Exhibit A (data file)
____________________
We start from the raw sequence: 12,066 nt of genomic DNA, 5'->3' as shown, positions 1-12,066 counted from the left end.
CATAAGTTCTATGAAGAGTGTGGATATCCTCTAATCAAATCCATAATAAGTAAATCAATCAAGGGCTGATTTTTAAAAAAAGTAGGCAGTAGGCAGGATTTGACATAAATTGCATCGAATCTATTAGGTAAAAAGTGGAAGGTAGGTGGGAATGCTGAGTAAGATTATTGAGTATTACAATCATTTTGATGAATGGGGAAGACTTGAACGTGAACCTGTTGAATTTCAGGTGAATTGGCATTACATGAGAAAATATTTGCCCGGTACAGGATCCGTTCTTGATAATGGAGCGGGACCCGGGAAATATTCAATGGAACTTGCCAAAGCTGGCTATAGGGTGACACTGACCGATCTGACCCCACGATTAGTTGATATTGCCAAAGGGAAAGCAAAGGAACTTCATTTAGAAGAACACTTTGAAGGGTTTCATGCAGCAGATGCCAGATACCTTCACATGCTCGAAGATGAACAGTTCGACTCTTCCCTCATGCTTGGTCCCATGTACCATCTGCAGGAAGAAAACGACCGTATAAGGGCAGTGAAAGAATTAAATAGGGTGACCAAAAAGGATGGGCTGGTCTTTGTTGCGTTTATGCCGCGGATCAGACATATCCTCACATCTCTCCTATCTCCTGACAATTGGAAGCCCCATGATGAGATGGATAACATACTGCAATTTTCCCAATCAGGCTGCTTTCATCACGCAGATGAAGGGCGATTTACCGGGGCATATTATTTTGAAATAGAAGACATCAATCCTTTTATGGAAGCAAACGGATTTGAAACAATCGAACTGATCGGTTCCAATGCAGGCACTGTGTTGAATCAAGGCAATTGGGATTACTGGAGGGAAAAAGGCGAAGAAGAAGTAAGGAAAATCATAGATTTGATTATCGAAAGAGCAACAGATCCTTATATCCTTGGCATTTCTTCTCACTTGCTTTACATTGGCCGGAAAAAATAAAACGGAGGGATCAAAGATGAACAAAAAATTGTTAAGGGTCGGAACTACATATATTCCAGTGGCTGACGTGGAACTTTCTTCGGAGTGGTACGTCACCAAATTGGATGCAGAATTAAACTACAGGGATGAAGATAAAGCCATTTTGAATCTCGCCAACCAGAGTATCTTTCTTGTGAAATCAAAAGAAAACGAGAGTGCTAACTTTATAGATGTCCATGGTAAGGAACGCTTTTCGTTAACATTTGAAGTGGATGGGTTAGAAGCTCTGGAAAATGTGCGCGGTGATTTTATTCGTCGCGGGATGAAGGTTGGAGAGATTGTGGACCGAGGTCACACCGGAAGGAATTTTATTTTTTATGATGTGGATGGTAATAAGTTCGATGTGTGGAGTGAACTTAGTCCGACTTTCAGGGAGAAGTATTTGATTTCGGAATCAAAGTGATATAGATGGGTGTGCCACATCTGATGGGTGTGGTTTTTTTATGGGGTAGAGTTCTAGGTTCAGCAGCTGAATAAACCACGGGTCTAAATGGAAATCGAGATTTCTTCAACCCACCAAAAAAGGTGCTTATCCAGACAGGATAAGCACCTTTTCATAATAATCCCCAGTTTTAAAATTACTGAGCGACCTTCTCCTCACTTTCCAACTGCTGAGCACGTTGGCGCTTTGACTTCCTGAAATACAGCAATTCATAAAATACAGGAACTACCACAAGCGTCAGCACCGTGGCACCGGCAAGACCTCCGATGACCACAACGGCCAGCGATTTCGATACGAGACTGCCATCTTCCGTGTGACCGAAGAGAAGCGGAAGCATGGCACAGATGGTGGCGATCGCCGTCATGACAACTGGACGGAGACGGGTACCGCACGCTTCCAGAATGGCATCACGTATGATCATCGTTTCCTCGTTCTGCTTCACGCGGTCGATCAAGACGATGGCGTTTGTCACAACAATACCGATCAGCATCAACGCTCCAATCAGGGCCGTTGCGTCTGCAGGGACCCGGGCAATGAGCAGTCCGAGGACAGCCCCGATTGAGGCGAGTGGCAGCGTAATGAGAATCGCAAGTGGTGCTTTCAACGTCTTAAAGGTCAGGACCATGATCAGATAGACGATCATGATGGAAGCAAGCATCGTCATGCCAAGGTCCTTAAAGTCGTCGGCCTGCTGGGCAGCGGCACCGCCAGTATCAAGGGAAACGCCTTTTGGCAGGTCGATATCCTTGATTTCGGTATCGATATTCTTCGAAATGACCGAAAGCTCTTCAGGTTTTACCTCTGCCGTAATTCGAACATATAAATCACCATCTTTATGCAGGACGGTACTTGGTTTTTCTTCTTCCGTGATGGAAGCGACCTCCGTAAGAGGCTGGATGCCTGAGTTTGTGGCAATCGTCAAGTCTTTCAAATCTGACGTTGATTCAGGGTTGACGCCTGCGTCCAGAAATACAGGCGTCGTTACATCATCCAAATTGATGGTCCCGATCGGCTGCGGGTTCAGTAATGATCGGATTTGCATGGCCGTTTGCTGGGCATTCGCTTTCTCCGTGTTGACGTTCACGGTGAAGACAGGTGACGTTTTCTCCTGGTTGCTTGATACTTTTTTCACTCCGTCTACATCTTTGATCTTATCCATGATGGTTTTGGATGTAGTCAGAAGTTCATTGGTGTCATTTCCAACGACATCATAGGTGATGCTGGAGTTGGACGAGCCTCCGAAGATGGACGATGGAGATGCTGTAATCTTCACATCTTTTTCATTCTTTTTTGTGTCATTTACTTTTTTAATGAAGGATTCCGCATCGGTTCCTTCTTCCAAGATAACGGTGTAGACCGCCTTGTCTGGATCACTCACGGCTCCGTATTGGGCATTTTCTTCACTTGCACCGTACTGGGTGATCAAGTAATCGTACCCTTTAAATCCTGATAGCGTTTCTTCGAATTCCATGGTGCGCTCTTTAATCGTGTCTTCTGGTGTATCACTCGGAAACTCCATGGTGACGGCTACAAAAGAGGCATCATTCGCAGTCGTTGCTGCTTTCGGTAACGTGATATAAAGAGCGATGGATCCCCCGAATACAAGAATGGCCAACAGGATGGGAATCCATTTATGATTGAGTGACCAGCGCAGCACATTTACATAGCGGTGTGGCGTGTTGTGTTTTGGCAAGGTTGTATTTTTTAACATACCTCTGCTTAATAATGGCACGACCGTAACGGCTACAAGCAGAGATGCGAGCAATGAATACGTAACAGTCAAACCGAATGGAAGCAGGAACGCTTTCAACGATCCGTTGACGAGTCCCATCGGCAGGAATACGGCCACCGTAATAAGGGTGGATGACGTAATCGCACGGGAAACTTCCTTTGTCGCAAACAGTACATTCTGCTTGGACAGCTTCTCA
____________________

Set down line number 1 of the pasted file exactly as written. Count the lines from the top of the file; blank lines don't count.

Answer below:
We start from the raw sequence: 12,066 nt of genomic DNA, 5'->3' as shown, positions 1-12,066 counted from the left end.